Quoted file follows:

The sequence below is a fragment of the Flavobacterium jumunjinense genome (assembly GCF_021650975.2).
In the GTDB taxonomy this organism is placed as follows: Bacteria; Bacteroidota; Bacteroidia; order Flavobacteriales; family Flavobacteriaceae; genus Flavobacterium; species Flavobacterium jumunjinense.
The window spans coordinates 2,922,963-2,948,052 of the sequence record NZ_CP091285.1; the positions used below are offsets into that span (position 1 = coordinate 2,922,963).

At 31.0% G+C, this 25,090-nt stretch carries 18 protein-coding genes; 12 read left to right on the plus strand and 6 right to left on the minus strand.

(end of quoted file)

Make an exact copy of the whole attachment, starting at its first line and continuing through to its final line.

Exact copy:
The sequence below is a fragment of the Flavobacterium jumunjinense genome (assembly GCF_021650975.2).
In the GTDB taxonomy this organism is placed as follows: Bacteria; Bacteroidota; Bacteroidia; order Flavobacteriales; family Flavobacteriaceae; genus Flavobacterium; species Flavobacterium jumunjinense.
The window spans coordinates 2,922,963-2,948,052 of the sequence record NZ_CP091285.1; the positions used below are offsets into that span (position 1 = coordinate 2,922,963).

At 31.0% G+C, this 25,090-nt stretch carries 18 protein-coding genes; 12 read left to right on the plus strand and 6 right to left on the minus strand.